Mount Cokely Climbing Notes
Please submit any useful information about climbing Mount Cokely that may be useful to other climbers. Consider things such as access and accommodation at the base of Mount Cokely, as well as the logistics of climbing to the summit.
February 12, 2014
Evan from Canada
We hiked to the summit of Mt Cokely on Feb 10th 2014, the first day of a two day snow storm with significant wind coming from the west. There had been a few inches of snow already fallen on a layer of frozen melt that covered everything.
We used the east part of the CPR Trail loop from Cameron Lake to get up to the old ski area. The CPR trail was in great shape, with a 2-5 cm of snow dusting. Frozen melt water on the trail made micro-spikes really nice to have. The trail is quite well marked until up in the alpine area where the snow makes it tough to tell where to go.
Once we got up around the tree line the wind picked up a lot as the old ski area is quite exposed. Climbing to the summit this way is called the North Slopes route. There really isn't anything technical this way. Most of the slope angle is less than 20 degrees except for the last 100-150 metres, which is between 35-45 degrees. With the icy, windswept conditions, switching to crampons was a good idea; the micro-spikes didn't dig in enough. Hiking poles worked better than an ice axe here too, it's just not steep enough to need the axe.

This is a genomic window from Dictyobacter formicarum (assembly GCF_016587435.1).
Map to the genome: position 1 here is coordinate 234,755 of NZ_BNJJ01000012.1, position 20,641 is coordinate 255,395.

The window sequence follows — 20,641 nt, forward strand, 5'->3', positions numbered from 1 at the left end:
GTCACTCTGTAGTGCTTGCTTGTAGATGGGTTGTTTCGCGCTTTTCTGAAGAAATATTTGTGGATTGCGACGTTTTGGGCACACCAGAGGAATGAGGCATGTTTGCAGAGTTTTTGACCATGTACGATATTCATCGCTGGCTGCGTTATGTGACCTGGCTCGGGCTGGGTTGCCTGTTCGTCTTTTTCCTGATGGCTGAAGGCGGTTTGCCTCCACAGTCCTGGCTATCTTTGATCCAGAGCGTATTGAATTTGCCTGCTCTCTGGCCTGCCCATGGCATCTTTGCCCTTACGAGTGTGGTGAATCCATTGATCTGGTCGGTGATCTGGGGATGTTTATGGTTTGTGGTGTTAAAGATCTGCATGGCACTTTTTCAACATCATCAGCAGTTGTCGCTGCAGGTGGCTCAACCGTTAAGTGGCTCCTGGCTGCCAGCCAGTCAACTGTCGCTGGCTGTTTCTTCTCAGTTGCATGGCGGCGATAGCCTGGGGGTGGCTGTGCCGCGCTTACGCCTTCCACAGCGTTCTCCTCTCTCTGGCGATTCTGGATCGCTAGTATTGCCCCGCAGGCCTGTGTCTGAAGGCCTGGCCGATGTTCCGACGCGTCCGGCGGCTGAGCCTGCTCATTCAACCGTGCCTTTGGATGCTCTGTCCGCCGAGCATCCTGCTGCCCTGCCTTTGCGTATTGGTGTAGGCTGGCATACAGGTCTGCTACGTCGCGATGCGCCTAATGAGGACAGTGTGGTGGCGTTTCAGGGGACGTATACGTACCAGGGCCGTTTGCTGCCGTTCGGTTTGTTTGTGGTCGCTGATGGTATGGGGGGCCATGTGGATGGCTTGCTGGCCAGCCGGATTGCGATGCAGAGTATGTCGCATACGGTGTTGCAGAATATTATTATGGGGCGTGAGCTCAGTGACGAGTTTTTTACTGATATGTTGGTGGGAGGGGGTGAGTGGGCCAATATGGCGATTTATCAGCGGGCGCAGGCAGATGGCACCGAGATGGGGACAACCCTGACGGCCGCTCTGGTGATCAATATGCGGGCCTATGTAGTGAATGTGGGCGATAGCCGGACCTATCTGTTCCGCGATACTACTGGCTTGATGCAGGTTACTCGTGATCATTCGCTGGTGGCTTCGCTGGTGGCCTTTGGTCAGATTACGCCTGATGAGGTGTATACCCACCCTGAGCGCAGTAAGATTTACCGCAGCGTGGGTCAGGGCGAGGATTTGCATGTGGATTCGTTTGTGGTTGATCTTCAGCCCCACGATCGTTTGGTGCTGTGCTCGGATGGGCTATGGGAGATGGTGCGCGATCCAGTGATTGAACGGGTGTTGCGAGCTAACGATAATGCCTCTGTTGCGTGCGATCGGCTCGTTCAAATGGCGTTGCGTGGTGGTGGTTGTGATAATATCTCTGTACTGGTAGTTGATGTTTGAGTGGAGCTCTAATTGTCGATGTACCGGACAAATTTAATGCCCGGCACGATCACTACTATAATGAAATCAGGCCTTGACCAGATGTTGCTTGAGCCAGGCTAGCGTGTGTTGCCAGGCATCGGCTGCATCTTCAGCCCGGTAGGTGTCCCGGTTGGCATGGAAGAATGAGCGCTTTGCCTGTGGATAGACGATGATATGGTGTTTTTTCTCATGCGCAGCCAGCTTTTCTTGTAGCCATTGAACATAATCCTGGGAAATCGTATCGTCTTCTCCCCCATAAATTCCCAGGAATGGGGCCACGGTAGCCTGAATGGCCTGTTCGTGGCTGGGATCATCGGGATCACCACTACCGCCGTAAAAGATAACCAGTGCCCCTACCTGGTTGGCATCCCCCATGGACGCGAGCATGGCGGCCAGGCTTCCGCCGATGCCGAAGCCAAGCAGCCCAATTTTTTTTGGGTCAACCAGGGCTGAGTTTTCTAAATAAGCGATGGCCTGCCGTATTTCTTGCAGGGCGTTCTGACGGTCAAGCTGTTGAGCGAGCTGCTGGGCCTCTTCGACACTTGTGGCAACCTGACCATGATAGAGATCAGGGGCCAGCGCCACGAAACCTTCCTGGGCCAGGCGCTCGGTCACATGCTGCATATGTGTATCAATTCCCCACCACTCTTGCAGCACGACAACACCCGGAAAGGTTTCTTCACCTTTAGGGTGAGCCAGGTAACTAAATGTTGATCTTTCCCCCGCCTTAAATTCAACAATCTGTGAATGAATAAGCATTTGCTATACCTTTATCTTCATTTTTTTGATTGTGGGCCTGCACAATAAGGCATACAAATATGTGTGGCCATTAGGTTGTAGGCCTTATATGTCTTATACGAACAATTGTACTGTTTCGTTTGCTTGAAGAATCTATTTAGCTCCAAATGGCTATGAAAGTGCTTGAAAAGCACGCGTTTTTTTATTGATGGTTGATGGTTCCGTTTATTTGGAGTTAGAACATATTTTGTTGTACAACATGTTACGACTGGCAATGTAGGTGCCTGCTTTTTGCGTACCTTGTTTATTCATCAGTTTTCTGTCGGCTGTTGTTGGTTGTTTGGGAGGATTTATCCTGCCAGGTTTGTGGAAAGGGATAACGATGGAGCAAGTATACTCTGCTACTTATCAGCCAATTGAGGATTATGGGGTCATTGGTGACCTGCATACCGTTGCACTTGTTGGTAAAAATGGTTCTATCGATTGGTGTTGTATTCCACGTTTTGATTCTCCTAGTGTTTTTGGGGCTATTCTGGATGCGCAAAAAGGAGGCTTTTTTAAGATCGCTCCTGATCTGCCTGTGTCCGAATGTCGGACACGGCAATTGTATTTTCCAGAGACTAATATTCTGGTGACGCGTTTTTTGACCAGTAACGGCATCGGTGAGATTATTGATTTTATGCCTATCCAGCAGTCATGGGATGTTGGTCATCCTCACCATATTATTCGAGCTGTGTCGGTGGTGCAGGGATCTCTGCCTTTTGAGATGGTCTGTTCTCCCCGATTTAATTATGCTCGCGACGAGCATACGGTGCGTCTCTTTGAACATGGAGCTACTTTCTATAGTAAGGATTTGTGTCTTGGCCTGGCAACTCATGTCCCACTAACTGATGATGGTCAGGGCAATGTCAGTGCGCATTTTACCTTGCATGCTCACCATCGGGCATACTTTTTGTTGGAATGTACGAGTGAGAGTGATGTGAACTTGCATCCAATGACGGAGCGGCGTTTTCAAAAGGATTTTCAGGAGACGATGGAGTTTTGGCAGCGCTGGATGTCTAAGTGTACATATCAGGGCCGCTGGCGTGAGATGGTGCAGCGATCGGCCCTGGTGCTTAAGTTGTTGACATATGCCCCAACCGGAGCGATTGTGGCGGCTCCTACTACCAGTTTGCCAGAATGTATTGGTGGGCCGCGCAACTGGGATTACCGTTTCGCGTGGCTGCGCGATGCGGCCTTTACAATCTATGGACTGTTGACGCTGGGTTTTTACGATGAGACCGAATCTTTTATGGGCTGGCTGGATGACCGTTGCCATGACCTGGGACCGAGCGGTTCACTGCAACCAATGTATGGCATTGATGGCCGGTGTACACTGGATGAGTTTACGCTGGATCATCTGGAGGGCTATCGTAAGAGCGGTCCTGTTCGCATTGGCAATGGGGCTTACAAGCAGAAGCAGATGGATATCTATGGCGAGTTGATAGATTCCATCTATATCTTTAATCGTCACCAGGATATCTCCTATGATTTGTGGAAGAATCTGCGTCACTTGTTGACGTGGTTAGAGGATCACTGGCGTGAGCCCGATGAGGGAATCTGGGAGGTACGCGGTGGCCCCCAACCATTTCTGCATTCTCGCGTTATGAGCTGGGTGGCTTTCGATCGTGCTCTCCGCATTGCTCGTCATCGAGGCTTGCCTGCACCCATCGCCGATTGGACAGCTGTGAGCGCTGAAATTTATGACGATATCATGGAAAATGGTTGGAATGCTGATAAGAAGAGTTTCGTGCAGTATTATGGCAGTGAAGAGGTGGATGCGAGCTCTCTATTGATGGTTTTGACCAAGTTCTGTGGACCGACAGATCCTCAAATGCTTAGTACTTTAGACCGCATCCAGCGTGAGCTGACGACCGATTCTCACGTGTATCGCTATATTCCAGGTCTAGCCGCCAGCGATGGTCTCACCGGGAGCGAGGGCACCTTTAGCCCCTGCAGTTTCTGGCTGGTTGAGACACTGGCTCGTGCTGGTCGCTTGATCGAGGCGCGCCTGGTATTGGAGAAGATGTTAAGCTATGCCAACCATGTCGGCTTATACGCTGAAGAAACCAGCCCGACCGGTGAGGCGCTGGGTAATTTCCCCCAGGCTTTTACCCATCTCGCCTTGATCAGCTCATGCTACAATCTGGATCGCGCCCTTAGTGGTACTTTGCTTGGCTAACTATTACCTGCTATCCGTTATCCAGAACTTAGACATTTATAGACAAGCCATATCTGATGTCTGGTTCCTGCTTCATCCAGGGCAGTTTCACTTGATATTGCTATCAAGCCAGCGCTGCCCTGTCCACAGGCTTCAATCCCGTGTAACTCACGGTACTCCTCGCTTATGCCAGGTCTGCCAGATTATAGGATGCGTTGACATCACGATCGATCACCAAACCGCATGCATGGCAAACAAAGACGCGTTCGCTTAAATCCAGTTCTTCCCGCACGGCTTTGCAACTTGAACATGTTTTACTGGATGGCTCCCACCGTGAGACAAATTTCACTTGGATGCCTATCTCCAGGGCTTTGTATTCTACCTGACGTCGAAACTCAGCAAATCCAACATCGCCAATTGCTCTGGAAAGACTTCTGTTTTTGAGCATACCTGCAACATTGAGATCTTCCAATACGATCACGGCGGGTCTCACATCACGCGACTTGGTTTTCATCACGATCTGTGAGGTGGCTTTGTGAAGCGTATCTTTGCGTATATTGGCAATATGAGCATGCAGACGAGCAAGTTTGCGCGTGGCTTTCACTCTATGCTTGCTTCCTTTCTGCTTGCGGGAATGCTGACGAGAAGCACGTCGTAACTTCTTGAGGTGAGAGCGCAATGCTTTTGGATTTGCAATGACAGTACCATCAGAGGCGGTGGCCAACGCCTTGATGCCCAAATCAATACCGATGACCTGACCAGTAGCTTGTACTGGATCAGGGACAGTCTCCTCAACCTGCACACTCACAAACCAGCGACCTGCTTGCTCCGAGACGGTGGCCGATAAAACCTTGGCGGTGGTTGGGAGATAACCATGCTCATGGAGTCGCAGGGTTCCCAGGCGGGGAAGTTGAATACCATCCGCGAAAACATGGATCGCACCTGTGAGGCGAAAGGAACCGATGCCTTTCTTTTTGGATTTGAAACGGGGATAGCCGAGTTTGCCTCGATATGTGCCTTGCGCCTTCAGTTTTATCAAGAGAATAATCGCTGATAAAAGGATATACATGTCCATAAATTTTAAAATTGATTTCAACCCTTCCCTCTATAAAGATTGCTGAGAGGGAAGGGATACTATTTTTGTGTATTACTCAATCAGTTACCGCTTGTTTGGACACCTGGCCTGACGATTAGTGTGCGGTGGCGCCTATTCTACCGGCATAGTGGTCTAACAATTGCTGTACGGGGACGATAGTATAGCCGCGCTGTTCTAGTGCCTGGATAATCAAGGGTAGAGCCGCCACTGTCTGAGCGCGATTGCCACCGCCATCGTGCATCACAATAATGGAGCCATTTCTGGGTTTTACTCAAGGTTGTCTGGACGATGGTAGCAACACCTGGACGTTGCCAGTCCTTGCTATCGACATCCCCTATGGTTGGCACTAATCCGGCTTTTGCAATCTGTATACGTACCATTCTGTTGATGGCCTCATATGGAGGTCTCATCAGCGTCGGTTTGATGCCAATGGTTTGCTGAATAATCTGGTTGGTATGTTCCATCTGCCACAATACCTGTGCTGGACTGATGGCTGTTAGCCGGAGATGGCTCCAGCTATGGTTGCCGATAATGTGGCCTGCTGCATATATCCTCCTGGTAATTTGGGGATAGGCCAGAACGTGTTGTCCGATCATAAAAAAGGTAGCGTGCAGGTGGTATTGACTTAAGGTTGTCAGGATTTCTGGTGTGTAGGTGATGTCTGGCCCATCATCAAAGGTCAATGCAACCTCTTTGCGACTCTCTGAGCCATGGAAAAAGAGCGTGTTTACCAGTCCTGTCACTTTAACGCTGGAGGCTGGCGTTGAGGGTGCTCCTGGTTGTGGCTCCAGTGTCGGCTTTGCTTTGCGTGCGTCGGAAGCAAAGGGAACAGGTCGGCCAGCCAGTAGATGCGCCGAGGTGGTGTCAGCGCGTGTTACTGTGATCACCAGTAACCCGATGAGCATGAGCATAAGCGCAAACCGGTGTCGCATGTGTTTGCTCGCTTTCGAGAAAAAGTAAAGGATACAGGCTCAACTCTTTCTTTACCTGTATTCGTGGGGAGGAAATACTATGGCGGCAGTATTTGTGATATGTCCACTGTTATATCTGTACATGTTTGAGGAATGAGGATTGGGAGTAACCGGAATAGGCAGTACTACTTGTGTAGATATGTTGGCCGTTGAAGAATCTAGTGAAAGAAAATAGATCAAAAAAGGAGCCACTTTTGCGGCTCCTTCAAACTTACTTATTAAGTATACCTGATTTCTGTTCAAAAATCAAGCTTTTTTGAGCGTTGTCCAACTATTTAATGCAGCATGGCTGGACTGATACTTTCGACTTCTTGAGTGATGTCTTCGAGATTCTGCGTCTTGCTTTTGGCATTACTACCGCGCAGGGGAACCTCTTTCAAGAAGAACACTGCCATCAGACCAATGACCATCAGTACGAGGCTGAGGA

The last 100-150 metre stretch is steep enough to be worrisome for avalanches under certain conditions. You can easily tell where this part is, as the last section of the mountain rears up in front of you and the communications building on the top seems close. This last slope is a prime avalanche angle, so if there is enough snow, and the snow has been showing signs of instability on the way up, turn around before nearing the bottom of this last part.
The two of us that did this hike are used to doing long, hard day hikes, and it took us 4.5 hours to reach the summit and 2.5 hours back down to the car.